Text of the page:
Here we have a set of free first conditional worksheets for free download to help you teach this first step on conditionals. The first conditional is perhaps the easiest to teach and these worksheets will help you both introduce and consolidate this concept.

The first conditional describes an action that will likely lead to another action. The probability is high that the subsequent action or even will occur. for example.

  • If I save up enough money, I will buy a car
  • I will go to the shops if we run out of milk
  • If I pet the tiger it will bite me.
  • If it rains I will take an umbrella

Conditional sentences in English often use “if” and “then”. The word “if” is used for three different purposes: as a verb particle; as a subordinating conjunction; and as an adverbial conjunction

e.g., He had no difficulty at all if he concentrated).

The word “then” indicates what would happen after another event happens in a sentence (e.g. A: Have you cooked dinner? B: Yes, then I will wash the dishes).

Although there are four conditional sentence structures these four worksheets concentrate on the first conditional, there will be second and third sets of conditional worksheets coming in due course.

The first conditional is one of four conditional sentences. It refers a possible event, action, or state that might happen in the future. The other three are: The second conditional; the third conditional; and ‘conditional clauses’ (e.g., unless and provided that).

In general, the first conditional is used in conversation to express polite requests and good wishes (e.g., If there is anything I can do for you; If you don’t mind waiting a few minutes). It is also used formally to make suggestions and give advice (e.g., If you need any help with translations, I will be over here.)

Just before you jump in more deeply with conditionals we have a special offer just for people who find this page as well! Click here to be taken to it!

How Can We Teach The First Conditional?

First conditional Worksheet
  • The first conditional is easy to learn because it uses the same structure as another common type of sentence:
  • If + subject + verb (present tense), subject + will + verb (base form) + object
  • Example: If you come tomorrow, I will buy a cake for you. If Jean comes tomorrow, I’ll buy a cake for her.
  • The first conditional is a good structure to learn because it is flexible and can be used in many contexts:
  • To talk about things that are possible in the future (“premise”)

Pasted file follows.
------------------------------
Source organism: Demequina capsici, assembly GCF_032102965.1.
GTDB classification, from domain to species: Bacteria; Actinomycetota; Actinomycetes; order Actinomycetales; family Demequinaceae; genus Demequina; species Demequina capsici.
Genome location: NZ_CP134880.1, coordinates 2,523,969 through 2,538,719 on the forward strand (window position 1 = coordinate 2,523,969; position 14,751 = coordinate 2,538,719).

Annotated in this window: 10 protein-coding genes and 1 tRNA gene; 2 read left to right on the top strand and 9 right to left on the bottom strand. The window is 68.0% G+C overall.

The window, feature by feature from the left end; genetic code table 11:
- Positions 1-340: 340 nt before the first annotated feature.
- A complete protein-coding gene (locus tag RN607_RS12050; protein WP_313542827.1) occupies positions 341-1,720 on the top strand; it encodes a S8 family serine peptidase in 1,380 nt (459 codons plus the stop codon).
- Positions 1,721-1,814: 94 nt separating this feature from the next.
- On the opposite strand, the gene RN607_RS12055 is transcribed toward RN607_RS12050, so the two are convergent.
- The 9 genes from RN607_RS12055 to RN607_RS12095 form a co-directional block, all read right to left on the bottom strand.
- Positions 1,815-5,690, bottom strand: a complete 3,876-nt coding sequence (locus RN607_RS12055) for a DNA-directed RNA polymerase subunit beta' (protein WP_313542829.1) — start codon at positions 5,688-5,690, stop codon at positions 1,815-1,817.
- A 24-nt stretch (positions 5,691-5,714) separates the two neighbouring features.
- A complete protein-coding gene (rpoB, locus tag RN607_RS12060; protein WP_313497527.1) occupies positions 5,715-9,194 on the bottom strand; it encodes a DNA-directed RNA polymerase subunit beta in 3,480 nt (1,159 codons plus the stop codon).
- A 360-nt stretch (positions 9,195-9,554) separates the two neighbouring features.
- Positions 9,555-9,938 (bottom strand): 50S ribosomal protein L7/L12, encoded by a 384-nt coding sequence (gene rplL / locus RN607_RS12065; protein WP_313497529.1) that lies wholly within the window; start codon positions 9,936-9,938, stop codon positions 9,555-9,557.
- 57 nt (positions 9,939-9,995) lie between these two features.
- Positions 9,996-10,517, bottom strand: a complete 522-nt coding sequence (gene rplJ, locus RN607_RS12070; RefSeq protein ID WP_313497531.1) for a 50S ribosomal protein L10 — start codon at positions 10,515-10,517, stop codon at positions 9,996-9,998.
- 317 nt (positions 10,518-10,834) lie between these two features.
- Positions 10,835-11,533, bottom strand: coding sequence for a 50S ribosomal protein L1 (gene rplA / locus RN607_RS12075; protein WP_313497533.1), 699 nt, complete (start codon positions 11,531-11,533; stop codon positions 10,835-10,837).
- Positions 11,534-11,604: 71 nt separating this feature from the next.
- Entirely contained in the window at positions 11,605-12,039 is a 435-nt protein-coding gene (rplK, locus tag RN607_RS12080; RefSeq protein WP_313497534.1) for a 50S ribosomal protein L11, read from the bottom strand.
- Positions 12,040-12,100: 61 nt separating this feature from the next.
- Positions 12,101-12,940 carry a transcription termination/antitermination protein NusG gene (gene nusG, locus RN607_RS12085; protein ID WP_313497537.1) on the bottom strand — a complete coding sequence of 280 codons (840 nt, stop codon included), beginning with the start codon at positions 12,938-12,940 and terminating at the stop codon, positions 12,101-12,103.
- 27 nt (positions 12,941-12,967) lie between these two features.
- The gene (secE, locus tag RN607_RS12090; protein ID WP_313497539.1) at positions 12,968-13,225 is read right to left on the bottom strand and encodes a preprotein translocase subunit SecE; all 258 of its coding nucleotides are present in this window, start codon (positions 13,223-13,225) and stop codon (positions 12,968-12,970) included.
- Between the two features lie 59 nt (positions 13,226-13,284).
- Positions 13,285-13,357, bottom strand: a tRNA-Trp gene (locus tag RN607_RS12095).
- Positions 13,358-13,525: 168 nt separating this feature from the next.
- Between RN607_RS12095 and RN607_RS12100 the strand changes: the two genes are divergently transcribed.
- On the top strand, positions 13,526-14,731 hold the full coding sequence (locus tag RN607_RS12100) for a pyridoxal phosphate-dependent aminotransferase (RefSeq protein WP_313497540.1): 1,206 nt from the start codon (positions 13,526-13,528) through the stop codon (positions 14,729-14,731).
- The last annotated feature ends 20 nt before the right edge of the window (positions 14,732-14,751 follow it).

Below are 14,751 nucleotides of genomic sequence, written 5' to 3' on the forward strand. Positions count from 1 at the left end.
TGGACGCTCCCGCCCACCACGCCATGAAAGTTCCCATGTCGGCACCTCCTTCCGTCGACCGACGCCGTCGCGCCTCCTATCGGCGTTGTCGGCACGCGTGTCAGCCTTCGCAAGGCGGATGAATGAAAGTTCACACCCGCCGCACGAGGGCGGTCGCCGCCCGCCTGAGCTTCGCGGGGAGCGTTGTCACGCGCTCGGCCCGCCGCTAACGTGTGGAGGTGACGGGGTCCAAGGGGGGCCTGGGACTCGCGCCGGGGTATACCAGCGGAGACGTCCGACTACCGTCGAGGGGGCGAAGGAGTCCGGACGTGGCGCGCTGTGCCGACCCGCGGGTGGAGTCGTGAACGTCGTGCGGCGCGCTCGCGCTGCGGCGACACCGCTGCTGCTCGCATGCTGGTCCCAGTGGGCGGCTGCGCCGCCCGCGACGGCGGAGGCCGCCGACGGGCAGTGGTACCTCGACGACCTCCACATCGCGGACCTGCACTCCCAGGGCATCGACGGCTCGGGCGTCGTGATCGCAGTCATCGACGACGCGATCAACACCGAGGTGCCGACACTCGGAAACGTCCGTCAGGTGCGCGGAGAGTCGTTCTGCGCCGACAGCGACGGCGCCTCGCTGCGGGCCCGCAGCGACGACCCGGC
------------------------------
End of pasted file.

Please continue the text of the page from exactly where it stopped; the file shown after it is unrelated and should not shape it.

• To talk about what will (may, might etc. depending on the verb used) happen if something in the main clause happens

Note: if there is no possible condition or event, we cannot use the first conditional. We can ask questions about the first conditional by using ‘what’ or ‘if’ (e.g., What would happen? What would you do? If I came tomorrow, what would you do?).

To understand the first conditional, we must consider two things:

The use of conditionals in the real world and the function of conditionals in conversations.
The best way to learn about conditionals as they really are used is to listen and watch how native speakers really use them. Although this can be difficult at first, it is much more useful than studying grammar rules alone.

We learn grammar rules one at a time. Then we are tested on these and given marks in a language class. Most important, we are taught to “use” a structure or pattern correctly by learning when it naturally does not occur.

The best way, however, to really learn what conditionals are all about is to immerse yourself in real world conversations and listening situations using them with native speakers.

What are the differences between first, second and third conditionals?

We will be covering this is a mega post in the near future but here is a simple table to help in the meantime. We also are close to producing sets of worksheets on both the second and third conditionals as well.

ConditionalSentence ExamplesVerb FormTense and Use Case
Zero Conditional
If I am angry my face goes red.
it is cold, if it snows.
Present and PresentPresent and fact, always
First Conditional
If we go now, we will catch the bus
If I win the race, I will be happy
Present and futureFuture – high probability.
Second Conditional
(less probable or unlikely)
If I went to the moon, I would Jump up and down
If I won the lottery, I would buy Buckingham Palace

Past and commonly modal Future and improbable events
Third Conditional
(Unlikely situations)
If I had gone to work last year, I would be manager now.
If I had danced with her, I would be going out now.
Past perfect with Perfect and Modal. Past unlikely occurrences.

We hope these first conditional worksheets are useful and feel free to check out both out free section and paid section for more ideas, worksheets and games to help you both learn and teach English.

If you are looking for more resources we have our HUGE bumper Pack of reading materials and worksheets in the shop now for a big discount. Feel free to check it out by clicking the link below. It has over 370 pages of English Printable resources.

As you arrived at this page we have a half price offer code for you for our 350 page English Workbook Bundle ! Just type in yesplease into the coupon section to get it for half price 🙂

Happy Teaching! If you want more information on conditionals you can check out the paper below.

Semantics and Conditionals – Frank Jackson

I have been a teacher of English for over 15 years, in that time i made hundreds and thousands of resources and learnt so much i think its worth sharing. Hopefully to help teachers and parents around the world.